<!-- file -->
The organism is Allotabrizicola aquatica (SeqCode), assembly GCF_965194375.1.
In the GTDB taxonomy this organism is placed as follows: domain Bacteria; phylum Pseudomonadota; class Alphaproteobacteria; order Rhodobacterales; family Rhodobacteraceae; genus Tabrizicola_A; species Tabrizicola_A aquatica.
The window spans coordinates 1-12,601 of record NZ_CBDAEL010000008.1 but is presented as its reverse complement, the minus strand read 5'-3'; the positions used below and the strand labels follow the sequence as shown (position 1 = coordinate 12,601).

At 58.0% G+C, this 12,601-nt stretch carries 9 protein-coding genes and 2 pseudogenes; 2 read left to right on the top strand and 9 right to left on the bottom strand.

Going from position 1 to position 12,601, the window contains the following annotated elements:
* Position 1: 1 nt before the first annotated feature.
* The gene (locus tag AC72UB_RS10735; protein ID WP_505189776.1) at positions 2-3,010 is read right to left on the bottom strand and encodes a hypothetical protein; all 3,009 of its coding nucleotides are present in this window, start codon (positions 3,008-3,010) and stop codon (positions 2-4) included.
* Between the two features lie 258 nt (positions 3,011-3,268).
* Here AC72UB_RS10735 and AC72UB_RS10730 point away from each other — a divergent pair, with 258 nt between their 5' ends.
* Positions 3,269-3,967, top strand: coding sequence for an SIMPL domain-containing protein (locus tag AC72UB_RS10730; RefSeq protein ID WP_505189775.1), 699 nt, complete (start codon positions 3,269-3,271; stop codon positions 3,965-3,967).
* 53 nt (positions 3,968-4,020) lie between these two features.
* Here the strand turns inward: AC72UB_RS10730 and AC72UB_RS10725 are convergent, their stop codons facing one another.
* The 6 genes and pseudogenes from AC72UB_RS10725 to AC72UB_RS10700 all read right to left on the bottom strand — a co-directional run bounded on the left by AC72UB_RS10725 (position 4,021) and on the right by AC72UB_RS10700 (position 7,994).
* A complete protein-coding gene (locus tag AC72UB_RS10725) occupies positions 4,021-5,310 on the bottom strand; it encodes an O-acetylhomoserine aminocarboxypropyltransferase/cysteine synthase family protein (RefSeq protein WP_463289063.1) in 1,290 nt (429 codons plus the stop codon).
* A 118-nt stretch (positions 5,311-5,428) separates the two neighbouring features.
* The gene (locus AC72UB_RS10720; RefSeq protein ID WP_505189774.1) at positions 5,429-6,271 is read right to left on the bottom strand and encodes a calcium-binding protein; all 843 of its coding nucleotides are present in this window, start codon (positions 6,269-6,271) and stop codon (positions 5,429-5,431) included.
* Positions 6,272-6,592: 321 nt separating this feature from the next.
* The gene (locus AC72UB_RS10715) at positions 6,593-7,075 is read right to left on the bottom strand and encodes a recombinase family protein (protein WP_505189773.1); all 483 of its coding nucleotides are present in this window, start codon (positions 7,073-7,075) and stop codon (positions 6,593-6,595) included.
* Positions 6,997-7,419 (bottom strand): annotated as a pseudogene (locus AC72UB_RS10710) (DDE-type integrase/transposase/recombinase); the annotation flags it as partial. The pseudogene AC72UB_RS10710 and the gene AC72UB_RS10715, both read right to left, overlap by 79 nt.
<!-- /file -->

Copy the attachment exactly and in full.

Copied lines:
The organism is Allotabrizicola aquatica (SeqCode), assembly GCF_965194375.1.
In the GTDB taxonomy this organism is placed as follows: domain Bacteria; phylum Pseudomonadota; class Alphaproteobacteria; order Rhodobacterales; family Rhodobacteraceae; genus Tabrizicola_A; species Tabrizicola_A aquatica.
The window spans coordinates 1-12,601 of record NZ_CBDAEL010000008.1 but is presented as its reverse complement, the minus strand read 5'-3'; the positions used below and the strand labels follow the sequence as shown (position 1 = coordinate 12,601).

At 58.0% G+C, this 12,601-nt stretch carries 9 protein-coding genes and 2 pseudogenes; 2 read left to right on the top strand and 9 right to left on the bottom strand.

Going from position 1 to position 12,601, the window contains the following annotated elements:
* Position 1: 1 nt before the first annotated feature.
* The gene (locus tag AC72UB_RS10735; protein ID WP_505189776.1) at positions 2-3,010 is read right to left on the bottom strand and encodes a hypothetical protein; all 3,009 of its coding nucleotides are present in this window, start codon (positions 3,008-3,010) and stop codon (positions 2-4) included.
* Between the two features lie 258 nt (positions 3,011-3,268).
* Here AC72UB_RS10735 and AC72UB_RS10730 point away from each other — a divergent pair, with 258 nt between their 5' ends.
* Positions 3,269-3,967, top strand: coding sequence for an SIMPL domain-containing protein (locus tag AC72UB_RS10730; RefSeq protein ID WP_505189775.1), 699 nt, complete (start codon positions 3,269-3,271; stop codon positions 3,965-3,967).
* 53 nt (positions 3,968-4,020) lie between these two features.
* Here the strand turns inward: AC72UB_RS10730 and AC72UB_RS10725 are convergent, their stop codons facing one another.
* The 6 genes and pseudogenes from AC72UB_RS10725 to AC72UB_RS10700 all read right to left on the bottom strand — a co-directional run bounded on the left by AC72UB_RS10725 (position 4,021) and on the right by AC72UB_RS10700 (position 7,994).
* A complete protein-coding gene (locus tag AC72UB_RS10725) occupies positions 4,021-5,310 on the bottom strand; it encodes an O-acetylhomoserine aminocarboxypropyltransferase/cysteine synthase family protein (RefSeq protein WP_463289063.1) in 1,290 nt (429 codons plus the stop codon).
* A 118-nt stretch (positions 5,311-5,428) separates the two neighbouring features.
* The gene (locus AC72UB_RS10720; RefSeq protein ID WP_505189774.1) at positions 5,429-6,271 is read right to left on the bottom strand and encodes a calcium-binding protein; all 843 of its coding nucleotides are present in this window, start codon (positions 6,269-6,271) and stop codon (positions 5,429-5,431) included.
* Positions 6,272-6,592: 321 nt separating this feature from the next.
* The gene (locus AC72UB_RS10715) at positions 6,593-7,075 is read right to left on the bottom strand and encodes a recombinase family protein (protein WP_505189773.1); all 483 of its coding nucleotides are present in this window, start codon (positions 7,073-7,075) and stop codon (positions 6,593-6,595) included.
* Positions 6,997-7,419 (bottom strand): annotated as a pseudogene (locus AC72UB_RS10710) (DDE-type integrase/transposase/recombinase); the annotation flags it as partial. The pseudogene AC72UB_RS10710 and the gene AC72UB_RS10715, both read right to left, overlap by 79 nt.